- There’s no shortage of leaked credentials for attackers to employ – nearly all of the world’s 1,000 largest companies have had corporate credentials exposed.
- Credential stuffing is the process of using automated systems to brute-force a website with login information stolen from another site, hoping it will match with an existing account.
- Many credentials are publicly available and cost varies depending on their age.
- Attackers use a few different tools to launch credential stuffing attacks, but the main ones are SentryMBA, Vertex Cracker, and Account Hitman.
- Gaming and technology businesses were most frequently targeted, but attackers also went after gift card companies, hotels, pizza shops, and online retailers.
- Multi-factor authentication is one means of fighting account takeover attacks, but it is not considered a “silver bullet” to get full protection.
- Organizations are advised to learn more about credential-stuffing tools and inform staff and consumers of the dangers of reusing passwords and corporate email addresses for personal accounts.
*Source: Dark Reading, May 23, 2017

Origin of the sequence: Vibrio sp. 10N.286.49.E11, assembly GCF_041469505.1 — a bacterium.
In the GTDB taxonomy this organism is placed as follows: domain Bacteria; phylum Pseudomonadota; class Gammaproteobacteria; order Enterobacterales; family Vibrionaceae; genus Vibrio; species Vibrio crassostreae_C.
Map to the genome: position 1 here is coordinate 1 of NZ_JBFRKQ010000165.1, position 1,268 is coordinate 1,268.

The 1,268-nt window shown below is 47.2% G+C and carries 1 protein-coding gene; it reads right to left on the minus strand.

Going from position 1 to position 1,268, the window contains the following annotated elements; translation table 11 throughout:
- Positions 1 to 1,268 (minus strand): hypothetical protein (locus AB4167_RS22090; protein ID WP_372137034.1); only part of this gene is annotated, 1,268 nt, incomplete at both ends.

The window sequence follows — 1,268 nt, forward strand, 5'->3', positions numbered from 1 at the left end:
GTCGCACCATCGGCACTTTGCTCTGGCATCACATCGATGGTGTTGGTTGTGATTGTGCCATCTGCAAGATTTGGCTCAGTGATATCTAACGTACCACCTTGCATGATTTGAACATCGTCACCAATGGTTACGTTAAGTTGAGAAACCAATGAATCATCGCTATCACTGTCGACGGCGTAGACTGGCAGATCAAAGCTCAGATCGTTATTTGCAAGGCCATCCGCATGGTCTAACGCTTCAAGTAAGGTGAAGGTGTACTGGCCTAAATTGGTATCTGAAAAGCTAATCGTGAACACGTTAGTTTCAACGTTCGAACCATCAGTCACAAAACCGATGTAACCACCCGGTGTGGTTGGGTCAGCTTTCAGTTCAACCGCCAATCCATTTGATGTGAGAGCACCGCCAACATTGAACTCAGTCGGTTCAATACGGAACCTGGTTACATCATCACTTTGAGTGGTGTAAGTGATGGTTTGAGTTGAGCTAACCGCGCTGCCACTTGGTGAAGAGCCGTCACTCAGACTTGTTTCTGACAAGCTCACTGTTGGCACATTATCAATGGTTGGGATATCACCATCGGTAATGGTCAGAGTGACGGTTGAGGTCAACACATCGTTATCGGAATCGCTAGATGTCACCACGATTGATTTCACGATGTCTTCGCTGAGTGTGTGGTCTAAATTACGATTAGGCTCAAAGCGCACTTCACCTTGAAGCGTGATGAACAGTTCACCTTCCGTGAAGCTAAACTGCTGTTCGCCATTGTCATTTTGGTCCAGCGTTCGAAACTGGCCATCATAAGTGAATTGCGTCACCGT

WannaCry Successor Is New 'Doomsday' SMB Worm That Uses 7 NSA Hacking Tools*:
- WannaCry has a new highly malicious successor, which has been identified as a worm spreading via SMB (Server Message Block).
- Unlike WannaCry, which leveraged two of the leaked alleged NSA hacking tools, EternalRocks uses seven of the spy agencies’ leaked cyberweapons.
- Although EternalRocks shares several similarities with WannaCry, it has been designed to function far more secretly, in order to ensure that it remains undetectable.
- The NSA tools were leaked by the Shadow Brokers hacker group earlier this year, and security experts linked one of the exploits they leaked to the WannaCry attacks.
- EternalRocks does not currently spread malicious content and can be considered less dangerous than WannaCry, but some consider it far more dangerous than its predecessor.
- EternalRocks uses a two-stage installation process as part of its attack, with the second stage coming with a delayed initiation so the worm can function more secretively.
- EternalRocks has no kill switch and can be weaponized; at present, there is no simple way to stop potential EternalRocks attacks.
- SMB vulnerabilities have been increasingly targeted by hackers recently to launch large-scale attacks.
- It is essential that systems be patched immediately to run the most recent and updated version of operating systems.
*Source: IB times, May 22, 2017
The People Who Fight Hacking And Cybercrime Are Turning To Designers For Help*:
- In Austin, Texas a team of 30 designers are enthusiastically parsing malware threats, viruses, hacks and malicious IP addresses to visualize the veins of cyber-attacks all over the world.